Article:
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Death of spirituality in SF is greatly exaggerated

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The Very Rev. Malcolm Clemens Young stands inside Grace Cathedral in San Francisco. (Courtesy photo)
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Whether you call it spirituality or religion, the Bay Area plays a pivotal role in how humanity understands meaning. Our contribution comes from our location at the crossroads of the East and West, our special appreciation of holiness in the natural world and our enthusiasm for experimentation and seeking. The San Francisco Examiner’s launch of a new page on religion and spirituality will contribute to this spiritual movement.

Last year, the Pew Research Center published survey results showing the San Francisco Bay Area has a smaller percentage of Christians (48 percent) than all the other large metropolitan areas in the country. We also have the second highest percentage of adherents to non-Christian faiths (after New York, 15 percent) and the second highest number of people (after Seattle) who describe themselves as having no religious affiliation at all (35 percent).

This richness of perspective, along with other historical and cultural factors, accounts for the outsized spiritual importance of this region.

Theologian Paul Tillich (1886-1965) describes faith as that which concerns us ultimately. Meaning arises out of the experience of feeling connected to “the whole of human reality.” Tillich uses words like “ultimate concern” instead of “God” in part because the language of traditional religion may be freighted with too much baggage for many modern people.

The words religion and spirituality evoke very different meanings in our culture. For some, religion and spirituality may seem opposed to each other. For them, the word spirituality acknowledges the mystery of our situation without implying ties to a particular tradition.

For other people, the word religion expresses the importance of responsibility to others as a necessary part of our internal life. For this reason, Rita Semel, 95, one of the Jewish founders of the San Francisco Interfaith Council frequently describes herself as “religious but not spiritual.”

From the earliest days of the state of California, figures such as the Methodist William Taylor, the Unitarian Thomas Starr King, Episcopal Bishop William Ingraham Kip and Sierra Club founder John Muir passionately engaged spiritual questions and established institutions that shape our life together. During Archbishop Joseph Alemany’s tenure, Santa Clara University, USF, St. Mary’s College, Dominican University, Notre Dame and Holy Names College were all established.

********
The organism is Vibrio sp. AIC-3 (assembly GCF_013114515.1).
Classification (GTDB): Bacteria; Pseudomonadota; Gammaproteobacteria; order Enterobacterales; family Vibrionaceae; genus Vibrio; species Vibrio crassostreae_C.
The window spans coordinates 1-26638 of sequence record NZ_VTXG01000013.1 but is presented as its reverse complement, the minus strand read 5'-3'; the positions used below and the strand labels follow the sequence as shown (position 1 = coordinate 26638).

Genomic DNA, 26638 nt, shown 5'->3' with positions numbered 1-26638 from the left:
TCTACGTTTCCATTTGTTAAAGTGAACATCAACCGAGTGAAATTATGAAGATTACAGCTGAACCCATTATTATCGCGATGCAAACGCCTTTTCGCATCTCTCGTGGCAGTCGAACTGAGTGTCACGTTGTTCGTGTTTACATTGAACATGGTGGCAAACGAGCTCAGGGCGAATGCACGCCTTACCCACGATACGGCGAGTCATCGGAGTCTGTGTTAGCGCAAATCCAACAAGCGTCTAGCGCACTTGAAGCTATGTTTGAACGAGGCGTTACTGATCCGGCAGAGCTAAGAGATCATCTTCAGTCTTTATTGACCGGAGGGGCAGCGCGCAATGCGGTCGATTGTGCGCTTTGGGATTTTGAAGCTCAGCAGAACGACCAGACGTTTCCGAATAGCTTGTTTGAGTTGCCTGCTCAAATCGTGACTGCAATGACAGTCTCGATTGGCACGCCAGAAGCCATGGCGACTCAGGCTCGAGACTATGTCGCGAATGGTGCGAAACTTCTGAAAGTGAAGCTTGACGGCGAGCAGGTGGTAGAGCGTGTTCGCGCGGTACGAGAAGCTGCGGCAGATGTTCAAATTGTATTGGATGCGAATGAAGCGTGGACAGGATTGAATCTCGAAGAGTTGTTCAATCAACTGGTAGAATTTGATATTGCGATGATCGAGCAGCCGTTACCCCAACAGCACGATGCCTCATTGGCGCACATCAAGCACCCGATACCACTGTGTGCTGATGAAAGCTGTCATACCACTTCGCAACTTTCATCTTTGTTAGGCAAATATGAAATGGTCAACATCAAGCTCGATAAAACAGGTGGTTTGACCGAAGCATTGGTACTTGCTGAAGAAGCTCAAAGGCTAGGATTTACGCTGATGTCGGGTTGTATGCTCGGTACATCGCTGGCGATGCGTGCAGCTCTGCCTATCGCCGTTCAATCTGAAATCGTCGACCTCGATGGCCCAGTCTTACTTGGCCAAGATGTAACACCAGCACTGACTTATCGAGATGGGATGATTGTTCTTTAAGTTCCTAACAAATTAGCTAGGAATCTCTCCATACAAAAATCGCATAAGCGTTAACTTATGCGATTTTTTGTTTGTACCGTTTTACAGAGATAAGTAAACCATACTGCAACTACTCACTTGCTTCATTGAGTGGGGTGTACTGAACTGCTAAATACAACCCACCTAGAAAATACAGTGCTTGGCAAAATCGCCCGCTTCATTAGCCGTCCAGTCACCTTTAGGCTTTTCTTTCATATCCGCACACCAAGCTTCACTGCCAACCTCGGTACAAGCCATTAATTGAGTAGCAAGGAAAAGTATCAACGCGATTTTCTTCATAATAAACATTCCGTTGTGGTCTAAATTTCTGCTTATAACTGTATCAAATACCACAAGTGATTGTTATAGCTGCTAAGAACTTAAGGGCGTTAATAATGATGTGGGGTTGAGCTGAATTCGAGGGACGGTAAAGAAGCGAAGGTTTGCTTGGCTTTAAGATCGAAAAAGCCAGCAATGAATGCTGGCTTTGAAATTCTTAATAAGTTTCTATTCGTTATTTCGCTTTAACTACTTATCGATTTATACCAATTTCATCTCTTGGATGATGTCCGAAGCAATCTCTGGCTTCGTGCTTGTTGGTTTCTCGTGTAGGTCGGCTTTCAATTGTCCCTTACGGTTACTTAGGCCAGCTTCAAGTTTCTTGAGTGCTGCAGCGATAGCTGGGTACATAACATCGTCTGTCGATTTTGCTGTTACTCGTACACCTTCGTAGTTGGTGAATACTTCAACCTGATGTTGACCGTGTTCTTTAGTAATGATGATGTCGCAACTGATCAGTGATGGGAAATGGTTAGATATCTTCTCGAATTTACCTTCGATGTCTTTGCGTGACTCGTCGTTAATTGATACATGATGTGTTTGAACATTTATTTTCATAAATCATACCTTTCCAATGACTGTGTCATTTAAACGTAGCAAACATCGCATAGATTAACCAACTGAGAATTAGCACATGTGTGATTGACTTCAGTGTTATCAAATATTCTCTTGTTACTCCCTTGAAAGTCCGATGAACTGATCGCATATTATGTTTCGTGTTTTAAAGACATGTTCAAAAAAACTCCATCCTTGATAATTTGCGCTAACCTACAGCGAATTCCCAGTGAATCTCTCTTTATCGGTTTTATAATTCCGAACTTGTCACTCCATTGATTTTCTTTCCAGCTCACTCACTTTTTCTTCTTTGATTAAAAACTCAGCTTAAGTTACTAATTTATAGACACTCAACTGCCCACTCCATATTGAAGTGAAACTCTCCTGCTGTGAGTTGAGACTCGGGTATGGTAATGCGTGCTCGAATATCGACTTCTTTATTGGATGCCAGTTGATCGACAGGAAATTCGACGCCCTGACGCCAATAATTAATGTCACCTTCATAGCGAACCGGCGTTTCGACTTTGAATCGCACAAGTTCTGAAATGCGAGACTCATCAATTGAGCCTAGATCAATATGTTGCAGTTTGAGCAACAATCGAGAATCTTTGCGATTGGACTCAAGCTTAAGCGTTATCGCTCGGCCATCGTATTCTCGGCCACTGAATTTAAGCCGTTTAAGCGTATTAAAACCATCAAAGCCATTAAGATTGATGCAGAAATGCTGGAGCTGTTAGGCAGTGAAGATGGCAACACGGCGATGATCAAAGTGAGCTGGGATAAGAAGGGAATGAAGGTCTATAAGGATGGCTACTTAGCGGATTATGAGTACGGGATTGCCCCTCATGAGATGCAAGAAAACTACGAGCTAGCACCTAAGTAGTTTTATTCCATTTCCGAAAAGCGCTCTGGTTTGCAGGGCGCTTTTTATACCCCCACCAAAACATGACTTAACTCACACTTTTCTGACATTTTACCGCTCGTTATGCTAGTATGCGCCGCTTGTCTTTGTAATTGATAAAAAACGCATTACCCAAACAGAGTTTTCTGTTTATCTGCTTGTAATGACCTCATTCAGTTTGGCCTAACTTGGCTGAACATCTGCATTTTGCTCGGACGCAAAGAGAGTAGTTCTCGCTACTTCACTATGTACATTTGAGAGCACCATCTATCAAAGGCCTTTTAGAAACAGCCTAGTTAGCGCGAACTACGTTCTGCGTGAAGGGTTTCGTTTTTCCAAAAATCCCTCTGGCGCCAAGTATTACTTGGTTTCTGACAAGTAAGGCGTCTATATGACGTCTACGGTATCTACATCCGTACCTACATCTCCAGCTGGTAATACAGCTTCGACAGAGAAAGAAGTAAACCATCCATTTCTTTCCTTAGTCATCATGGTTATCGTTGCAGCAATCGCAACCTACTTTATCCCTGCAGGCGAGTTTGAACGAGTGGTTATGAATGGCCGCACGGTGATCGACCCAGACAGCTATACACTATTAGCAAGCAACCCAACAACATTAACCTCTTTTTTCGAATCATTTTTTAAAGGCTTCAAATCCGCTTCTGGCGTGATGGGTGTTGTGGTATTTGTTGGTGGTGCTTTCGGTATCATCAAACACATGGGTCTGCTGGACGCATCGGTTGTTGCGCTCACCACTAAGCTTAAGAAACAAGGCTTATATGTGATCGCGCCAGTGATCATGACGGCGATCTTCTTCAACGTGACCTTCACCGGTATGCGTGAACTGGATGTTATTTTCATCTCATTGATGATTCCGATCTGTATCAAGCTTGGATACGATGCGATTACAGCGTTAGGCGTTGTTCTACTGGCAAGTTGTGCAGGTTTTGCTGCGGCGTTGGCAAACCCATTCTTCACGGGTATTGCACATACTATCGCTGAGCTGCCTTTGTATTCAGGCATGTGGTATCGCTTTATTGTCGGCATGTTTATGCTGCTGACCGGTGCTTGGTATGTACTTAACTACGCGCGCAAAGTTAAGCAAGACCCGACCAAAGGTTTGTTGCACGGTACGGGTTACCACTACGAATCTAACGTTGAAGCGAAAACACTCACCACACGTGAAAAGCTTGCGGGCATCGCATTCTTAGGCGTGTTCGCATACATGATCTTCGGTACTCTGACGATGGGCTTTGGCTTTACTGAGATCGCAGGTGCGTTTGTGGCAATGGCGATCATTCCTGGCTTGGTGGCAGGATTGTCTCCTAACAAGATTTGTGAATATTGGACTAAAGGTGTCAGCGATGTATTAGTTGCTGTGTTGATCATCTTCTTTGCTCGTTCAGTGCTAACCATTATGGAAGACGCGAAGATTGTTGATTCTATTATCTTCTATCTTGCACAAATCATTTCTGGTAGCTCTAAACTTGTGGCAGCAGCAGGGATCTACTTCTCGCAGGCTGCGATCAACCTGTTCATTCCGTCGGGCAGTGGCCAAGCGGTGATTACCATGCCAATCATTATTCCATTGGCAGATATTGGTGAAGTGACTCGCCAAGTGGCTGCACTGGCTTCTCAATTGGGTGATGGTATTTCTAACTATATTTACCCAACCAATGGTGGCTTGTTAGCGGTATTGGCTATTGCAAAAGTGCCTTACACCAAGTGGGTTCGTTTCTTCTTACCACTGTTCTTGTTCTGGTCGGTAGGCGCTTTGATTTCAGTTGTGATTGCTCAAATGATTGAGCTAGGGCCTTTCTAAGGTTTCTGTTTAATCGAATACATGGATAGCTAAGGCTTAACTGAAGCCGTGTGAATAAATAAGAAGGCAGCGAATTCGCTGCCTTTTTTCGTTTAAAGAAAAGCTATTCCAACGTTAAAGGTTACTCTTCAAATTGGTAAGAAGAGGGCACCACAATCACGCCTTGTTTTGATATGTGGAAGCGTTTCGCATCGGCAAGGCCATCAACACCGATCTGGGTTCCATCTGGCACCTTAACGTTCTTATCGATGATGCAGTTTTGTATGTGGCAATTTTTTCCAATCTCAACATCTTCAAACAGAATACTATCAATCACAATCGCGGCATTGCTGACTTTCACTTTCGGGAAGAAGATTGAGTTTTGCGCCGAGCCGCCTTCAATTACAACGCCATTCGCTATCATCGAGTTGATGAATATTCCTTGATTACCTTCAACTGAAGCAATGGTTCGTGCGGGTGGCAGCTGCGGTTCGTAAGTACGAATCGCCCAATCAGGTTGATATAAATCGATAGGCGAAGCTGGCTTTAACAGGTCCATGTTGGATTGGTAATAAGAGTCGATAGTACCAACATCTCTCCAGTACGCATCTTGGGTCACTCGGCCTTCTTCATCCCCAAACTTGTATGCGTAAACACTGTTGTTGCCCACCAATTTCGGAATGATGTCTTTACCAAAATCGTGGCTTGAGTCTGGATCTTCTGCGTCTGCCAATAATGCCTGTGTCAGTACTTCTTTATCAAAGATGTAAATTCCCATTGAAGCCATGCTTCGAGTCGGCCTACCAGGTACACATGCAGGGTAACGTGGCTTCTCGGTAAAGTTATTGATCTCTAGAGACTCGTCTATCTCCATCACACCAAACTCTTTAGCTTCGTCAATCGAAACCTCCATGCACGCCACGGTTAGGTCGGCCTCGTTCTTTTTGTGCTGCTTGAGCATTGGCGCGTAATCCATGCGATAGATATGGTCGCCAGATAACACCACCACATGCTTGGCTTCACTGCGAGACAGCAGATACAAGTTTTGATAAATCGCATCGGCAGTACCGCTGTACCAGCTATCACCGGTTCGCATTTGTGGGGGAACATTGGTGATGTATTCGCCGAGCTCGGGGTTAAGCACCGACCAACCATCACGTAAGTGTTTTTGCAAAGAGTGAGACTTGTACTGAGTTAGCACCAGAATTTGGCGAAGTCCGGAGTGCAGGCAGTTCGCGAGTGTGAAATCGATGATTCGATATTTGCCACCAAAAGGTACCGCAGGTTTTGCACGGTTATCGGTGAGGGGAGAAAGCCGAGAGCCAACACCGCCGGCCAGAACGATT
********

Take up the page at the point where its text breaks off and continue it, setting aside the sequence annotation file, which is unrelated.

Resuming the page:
Twentieth century poets like Robinson Jeffers, Kenneth Rexroth and Gary Snyder shared the spiritual power of our region’s landscape. Popular and often controversial figures like Bishop James Pike, Alan Watts, Ram Dass, Joanna Macy, Werner Erhard, Starhawk, Eknath Easwaran and Larry Harvey influenced people around the world as idiosyncratic spiritual leaders.

Religion and philosophy departments at our local universities, the Graduate Theological Union in Berkeley, San Francisco Zen Center, the Pacific Coast Theological Society, Green Gulch Farm, The Esalen Institute, The California Institute of Integral Studies and many local retreat centers actively shape what faith means in our time. They produce spiritual leaders who will continue to teach us what it means to be human.

The story of Gay spirituality, Zen hospice, the modern labyrinth movement, ecospirituality have their origins here. The Bay Area’s contribution to the world’s understanding of faith goes far beyond frontier religion, new age spirituality and the human potential movement.

In the decades to come as our regional culture matures and as technologies developed here draw global attention we can expect to see many more examples here of how San Francisco shapes our experience of the ultimate concern.

The Very Rev. Malcolm Clemens Young is the ninth dean of Grace Cathedral, a position he began in September 2015. He has an economics degree from UC Berkeley and a doctorate of theology from Harvard University. Young and his wife Heidi Ho, a USF School of Law professor, are the parents of two teenagers.

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